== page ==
How did it work?  

Today, we have around 20 colleagues working off-shore for an overall sourcing team of 115 employees. 

In terms of results, we are really delighted. Our stakeholders rate the satisfaction with our service at 4/5 and we’ve beaten our savings target by a big margin returning 2.5 times our original target. In addition, we have an excellent platform for centralising activities, developing new talent and diversity of our talent pool and supplier base.

Going forward, we will be focussing on linking the teams better with the business to facilitate more early engagement. We are also prioritising more ethical sourcing activity and wanting to use the off-shore team to resource more project work. 

What did you learn personally? 

Personally, I’ve learned a great deal. In particular, that location can be a significant challenge – we certainly underestimated the difficulties of time-zone differences, language and culture. Having said that, 95% of this project is now achieved - we’ve made a significant shift and are always seeking continuous improvement. I think the key has been finding the right people to take us there. 

I’m proud of the legacy I’ll eventually leave behind here at Thomson Reuters. The shared services operation is now embedded within the organisation.  

Lastly, what would be your advice to others doing something similar?  

My advice to others in similar scenarios would be to never underestimate the importance of communicating what you’re trying to achieve – so that everyone understands their own role and gets on board. Plus, hiring the right people is crucial for retention and overall success.”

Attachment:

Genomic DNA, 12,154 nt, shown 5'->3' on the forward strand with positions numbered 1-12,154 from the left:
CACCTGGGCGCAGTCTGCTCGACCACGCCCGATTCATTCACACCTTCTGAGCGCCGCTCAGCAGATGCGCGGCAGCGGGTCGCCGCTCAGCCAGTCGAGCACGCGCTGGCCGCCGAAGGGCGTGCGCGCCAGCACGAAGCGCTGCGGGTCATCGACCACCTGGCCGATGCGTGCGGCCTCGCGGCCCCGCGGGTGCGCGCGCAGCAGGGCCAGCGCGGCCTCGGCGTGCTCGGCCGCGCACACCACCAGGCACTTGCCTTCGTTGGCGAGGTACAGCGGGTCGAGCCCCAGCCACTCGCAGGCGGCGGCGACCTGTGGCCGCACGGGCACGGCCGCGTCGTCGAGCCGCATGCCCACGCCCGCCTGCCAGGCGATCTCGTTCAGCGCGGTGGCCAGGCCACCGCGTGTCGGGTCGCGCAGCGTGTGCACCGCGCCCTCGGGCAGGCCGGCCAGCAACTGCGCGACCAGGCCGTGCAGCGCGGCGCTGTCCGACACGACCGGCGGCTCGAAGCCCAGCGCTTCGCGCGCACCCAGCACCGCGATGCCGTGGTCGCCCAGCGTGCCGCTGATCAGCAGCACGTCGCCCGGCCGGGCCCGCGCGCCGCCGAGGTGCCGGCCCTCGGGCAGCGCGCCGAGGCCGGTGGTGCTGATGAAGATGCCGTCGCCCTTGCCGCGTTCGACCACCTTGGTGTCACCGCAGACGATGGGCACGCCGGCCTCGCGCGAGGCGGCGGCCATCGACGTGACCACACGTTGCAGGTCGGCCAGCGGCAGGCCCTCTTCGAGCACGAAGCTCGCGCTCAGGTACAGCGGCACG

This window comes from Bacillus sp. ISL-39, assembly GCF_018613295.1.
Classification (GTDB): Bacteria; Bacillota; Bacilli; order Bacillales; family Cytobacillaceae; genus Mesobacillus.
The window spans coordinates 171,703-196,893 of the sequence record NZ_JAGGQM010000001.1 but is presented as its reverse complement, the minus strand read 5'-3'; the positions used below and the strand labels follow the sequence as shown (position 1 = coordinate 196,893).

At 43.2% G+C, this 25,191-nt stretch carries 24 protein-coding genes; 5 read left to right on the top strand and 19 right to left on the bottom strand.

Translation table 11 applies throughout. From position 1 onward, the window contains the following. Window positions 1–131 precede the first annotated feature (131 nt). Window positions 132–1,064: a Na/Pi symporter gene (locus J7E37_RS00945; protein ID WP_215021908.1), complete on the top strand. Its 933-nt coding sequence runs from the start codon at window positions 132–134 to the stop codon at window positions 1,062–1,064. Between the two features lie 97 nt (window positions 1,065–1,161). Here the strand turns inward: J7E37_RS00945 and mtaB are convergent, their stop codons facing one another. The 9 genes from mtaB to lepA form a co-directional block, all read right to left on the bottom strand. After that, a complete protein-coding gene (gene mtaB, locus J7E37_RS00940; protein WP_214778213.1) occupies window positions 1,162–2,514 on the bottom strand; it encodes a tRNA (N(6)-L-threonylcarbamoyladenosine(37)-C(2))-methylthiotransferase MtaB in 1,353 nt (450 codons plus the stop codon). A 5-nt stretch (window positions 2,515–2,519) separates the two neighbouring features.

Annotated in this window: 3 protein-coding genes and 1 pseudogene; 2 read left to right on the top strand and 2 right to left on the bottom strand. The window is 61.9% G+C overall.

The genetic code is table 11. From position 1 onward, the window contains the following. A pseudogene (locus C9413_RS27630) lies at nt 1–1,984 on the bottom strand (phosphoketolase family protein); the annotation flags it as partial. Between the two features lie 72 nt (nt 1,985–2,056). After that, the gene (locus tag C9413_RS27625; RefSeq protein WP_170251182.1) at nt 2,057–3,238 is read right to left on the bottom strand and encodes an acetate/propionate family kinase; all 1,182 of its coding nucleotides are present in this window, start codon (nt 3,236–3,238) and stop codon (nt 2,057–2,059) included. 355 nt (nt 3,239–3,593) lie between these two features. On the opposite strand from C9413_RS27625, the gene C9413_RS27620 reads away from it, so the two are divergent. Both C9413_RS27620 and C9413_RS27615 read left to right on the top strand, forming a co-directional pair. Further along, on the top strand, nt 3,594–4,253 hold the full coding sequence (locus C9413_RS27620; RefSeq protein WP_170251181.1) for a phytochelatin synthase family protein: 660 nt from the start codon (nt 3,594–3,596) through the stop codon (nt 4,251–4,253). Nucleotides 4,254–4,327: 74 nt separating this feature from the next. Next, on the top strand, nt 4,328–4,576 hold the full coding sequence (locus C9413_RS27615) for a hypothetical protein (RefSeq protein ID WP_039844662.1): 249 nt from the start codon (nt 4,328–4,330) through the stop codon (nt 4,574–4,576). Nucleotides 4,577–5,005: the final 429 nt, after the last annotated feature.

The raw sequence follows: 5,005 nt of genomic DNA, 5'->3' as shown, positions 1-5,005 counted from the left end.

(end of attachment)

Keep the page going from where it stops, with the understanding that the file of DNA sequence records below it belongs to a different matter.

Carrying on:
Future Purchasing Response:  

Listening to Nicolas we have seen how Thomson Reuters embraced the extra challenge they were given as an opportunity to do something really different. Whilst the savings target looked like the big hurdle, actually focussing on customer service in diverse locations has provided so many other benefits like building a diverse global talent pool offshore and enabling on shore procurement to be more strategic by using savings to fund key hires in Europe and US. With stakeholders clearly satisfied and savings target exceeded for Procurement at Thomson Reuters, the only way is up.

Do you have experience of offshore procurement shared service centres or other procurement transformation? Let us know in the comments below. 

If you would like to appear in our Change Makers series for any change or transformation activity that you have lead or been involved with, please contact Anna Del Mar directly for details here .